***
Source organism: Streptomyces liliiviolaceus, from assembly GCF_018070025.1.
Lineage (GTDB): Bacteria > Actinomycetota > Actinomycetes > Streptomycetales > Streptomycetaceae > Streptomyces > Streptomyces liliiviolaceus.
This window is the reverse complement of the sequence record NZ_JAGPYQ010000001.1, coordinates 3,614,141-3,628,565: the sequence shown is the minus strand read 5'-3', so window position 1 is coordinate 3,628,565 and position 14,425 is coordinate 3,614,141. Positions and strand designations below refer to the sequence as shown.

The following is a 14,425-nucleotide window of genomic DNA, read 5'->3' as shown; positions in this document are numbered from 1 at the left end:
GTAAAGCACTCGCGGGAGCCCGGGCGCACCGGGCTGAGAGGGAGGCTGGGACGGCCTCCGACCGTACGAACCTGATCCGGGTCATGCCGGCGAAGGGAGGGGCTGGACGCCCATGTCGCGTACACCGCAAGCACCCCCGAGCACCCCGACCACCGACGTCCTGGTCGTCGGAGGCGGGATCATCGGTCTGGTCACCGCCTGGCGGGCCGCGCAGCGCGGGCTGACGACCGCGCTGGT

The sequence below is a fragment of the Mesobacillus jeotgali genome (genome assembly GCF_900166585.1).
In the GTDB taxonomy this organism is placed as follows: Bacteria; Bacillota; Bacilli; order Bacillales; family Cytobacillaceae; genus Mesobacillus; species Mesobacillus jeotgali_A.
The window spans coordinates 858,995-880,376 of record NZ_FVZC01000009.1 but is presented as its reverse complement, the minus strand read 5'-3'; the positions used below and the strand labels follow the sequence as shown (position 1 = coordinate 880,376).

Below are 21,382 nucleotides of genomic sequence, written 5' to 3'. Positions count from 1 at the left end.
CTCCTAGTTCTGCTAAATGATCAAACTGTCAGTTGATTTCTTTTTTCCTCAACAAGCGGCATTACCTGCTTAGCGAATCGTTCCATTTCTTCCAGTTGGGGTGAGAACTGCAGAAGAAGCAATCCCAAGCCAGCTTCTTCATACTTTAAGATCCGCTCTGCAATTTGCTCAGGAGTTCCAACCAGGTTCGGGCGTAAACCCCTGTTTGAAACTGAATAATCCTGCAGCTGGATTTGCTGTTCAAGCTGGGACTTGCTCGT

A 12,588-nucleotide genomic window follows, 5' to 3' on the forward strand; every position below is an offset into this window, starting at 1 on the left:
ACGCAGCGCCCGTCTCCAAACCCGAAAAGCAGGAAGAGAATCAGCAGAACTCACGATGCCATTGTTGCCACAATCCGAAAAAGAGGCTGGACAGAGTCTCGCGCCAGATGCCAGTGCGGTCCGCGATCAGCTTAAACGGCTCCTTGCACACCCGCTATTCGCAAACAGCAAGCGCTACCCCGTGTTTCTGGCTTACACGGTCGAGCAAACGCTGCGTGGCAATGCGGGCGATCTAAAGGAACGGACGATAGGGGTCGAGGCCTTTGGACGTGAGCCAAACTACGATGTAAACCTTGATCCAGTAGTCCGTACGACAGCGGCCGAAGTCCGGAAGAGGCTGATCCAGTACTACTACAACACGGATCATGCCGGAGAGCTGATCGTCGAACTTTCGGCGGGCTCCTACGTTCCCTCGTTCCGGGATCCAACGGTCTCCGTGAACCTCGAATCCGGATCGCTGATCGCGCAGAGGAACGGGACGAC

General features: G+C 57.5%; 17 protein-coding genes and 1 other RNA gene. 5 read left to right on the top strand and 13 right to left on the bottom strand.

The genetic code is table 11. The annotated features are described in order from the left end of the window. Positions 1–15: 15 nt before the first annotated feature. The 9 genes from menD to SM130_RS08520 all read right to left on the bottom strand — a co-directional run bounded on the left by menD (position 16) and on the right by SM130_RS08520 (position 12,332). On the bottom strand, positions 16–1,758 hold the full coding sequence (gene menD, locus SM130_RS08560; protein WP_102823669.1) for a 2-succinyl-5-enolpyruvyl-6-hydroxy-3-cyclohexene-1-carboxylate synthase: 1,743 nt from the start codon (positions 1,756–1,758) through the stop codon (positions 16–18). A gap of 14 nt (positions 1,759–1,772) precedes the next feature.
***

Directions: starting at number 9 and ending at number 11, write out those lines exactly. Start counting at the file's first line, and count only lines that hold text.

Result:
Below are 21,382 nucleotides of genomic sequence, written 5' to 3'. Positions count from 1 at the left end.
CTCCTAGTTCTGCTAAATGATCAAACTGTCAGTTGATTTCTTTTTTCCTCAACAAGCGGCATTACCTGCTTAGCGAATCGTTCCATTTCTTCCAGTTGGGGTGAGAACTGCAGAAGAAGCAATCCCAAGCCAGCTTCTTCATACTTTAAGATCCGCTCTGCAATTTGCTCAGGAGTTCCAACCAGGTTCGGGCGTAAACCCCTGTTTGAAACTGAATAATCCTGCAGCTGGATTTGCTGTTCAAGCTGGGACTTGCTCGT

A 12,588-nucleotide genomic window follows, 5' to 3' on the forward strand; every position below is an offset into this window, starting at 1 on the left: